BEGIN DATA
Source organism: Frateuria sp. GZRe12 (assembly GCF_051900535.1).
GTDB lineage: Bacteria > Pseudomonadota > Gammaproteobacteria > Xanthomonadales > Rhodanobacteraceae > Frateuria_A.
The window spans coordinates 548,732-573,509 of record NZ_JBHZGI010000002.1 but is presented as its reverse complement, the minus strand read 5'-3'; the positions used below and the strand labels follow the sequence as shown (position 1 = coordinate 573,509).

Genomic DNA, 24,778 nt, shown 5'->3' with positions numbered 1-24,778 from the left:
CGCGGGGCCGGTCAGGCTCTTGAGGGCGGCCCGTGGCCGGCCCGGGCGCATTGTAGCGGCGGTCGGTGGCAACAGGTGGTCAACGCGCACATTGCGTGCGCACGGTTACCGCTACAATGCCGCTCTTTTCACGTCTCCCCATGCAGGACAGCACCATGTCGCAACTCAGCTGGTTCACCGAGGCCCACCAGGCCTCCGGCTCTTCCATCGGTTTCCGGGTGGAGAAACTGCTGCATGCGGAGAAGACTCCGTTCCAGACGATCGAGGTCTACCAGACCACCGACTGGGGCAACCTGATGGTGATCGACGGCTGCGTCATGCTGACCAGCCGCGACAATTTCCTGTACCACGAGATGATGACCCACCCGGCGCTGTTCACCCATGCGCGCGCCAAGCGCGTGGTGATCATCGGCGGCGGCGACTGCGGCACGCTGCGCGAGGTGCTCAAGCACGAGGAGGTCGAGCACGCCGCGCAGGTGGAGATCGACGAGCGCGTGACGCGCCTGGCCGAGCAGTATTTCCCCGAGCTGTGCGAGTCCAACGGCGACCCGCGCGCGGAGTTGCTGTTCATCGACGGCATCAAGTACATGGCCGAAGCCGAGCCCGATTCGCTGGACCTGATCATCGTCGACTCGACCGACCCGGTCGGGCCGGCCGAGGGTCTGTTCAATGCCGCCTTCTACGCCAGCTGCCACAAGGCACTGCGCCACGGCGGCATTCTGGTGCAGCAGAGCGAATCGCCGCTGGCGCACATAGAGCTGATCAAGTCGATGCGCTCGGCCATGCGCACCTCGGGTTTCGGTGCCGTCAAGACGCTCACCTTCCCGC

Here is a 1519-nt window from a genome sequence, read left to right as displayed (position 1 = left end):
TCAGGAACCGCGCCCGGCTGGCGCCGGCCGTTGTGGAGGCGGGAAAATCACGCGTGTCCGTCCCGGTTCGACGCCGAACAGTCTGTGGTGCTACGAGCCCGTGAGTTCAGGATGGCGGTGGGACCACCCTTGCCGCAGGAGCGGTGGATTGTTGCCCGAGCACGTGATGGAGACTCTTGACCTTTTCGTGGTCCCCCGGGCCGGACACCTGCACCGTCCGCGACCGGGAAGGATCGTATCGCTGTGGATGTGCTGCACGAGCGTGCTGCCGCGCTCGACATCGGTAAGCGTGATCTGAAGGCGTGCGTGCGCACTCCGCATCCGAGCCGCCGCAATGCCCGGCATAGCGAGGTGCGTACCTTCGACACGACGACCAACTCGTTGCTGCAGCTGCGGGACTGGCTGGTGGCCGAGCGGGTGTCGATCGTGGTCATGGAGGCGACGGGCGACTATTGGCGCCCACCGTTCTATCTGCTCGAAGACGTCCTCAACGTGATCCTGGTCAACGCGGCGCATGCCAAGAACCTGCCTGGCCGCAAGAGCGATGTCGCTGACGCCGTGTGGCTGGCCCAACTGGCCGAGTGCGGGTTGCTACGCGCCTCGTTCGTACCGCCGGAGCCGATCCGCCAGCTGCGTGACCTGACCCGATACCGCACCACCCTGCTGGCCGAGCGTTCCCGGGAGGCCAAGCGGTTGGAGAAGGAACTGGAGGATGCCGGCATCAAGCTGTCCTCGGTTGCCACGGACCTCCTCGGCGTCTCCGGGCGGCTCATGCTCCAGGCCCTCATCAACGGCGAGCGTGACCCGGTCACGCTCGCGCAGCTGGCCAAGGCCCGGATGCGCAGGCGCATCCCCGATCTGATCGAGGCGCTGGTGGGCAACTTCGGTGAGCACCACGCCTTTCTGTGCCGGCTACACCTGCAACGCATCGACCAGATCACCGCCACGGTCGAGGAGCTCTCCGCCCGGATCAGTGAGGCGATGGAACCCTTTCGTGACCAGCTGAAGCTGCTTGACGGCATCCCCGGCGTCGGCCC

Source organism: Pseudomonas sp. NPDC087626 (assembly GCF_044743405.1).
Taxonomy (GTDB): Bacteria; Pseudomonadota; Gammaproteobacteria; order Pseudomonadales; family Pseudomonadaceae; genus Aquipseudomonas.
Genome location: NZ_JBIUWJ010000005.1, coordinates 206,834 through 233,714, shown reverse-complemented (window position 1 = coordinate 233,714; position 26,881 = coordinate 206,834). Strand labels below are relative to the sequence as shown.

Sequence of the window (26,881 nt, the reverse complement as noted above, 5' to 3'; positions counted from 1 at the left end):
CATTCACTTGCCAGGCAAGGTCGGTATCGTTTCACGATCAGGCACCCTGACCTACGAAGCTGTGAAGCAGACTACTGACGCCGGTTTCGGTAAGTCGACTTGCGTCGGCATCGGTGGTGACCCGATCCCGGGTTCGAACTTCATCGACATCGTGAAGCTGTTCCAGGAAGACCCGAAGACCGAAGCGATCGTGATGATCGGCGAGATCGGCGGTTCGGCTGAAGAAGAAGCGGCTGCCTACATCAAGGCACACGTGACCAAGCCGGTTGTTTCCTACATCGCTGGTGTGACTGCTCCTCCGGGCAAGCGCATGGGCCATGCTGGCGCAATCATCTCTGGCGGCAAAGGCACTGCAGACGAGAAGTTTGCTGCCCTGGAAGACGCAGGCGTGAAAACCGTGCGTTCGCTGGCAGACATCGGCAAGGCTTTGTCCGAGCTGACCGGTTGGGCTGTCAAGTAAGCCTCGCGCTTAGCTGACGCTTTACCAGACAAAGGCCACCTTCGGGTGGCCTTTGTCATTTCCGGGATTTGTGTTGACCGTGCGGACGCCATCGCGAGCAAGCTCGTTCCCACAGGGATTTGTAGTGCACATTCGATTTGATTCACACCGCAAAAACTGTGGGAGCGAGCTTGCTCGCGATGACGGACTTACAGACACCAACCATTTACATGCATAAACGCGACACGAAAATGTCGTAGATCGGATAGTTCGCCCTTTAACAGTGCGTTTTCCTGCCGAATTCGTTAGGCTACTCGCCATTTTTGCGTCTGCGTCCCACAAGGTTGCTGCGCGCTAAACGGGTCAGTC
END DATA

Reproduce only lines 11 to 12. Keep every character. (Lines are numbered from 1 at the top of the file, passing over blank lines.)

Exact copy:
Sequence of the window (26,881 nt, the reverse complement as noted above, 5' to 3'; positions counted from 1 at the left end):
CATTCACTTGCCAGGCAAGGTCGGTATCGTTTCACGATCAGGCACCCTGACCTACGAAGCTGTGAAGCAGACTACTGACGCCGGTTTCGGTAAGTCGACTTGCGTCGGCATCGGTGGTGACCCGATCCCGGGTTCGAACTTCATCGACATCGTGAAGCTGTTCCAGGAAGACCCGAAGACCGAAGCGATCGTGATGATCGGCGAGATCGGCGGTTCGGCTGAAGAAGAAGCGGCTGCCTACATCAAGGCACACGTGACCAAGCCGGTTGTTTCCTACATCGCTGGTGTGACTGCTCCTCCGGGCAAGCGCATGGGCCATGCTGGCGCAATCATCTCTGGCGGCAAAGGCACTGCAGACGAGAAGTTTGCTGCCCTGGAAGACGCAGGCGTGAAAACCGTGCGTTCGCTGGCAGACATCGGCAAGGCTTTGTCCGAGCTGACCGGTTGGGCTGTCAAGTAAGCCTCGCGCTTAGCTGACGCTTTACCAGACAAAGGCCACCTTCGGGTGGCCTTTGTCATTTCCGGGATTTGTGTTGACCGTGCGGACGCCATCGCGAGCAAGCTCGTTCCCACAGGGATTTGTAGTGCACATTCGATTTGATTCACACCGCAAAAACTGTGGGAGCGAGCTTGCTCGCGATGACGGACTTACAGACACCAACCATTTACATGCATAAACGCGACACGAAAATGTCGTAGATCGGATAGTTCGCCCTTTAACAGTGCGTTTTCCTGCCGAATTCGTTAGGCTACTCGCCATTTTTGCGTCTGCGTCCCACAAGGTTGCTGCGCGCTAAACGGGTCAGTC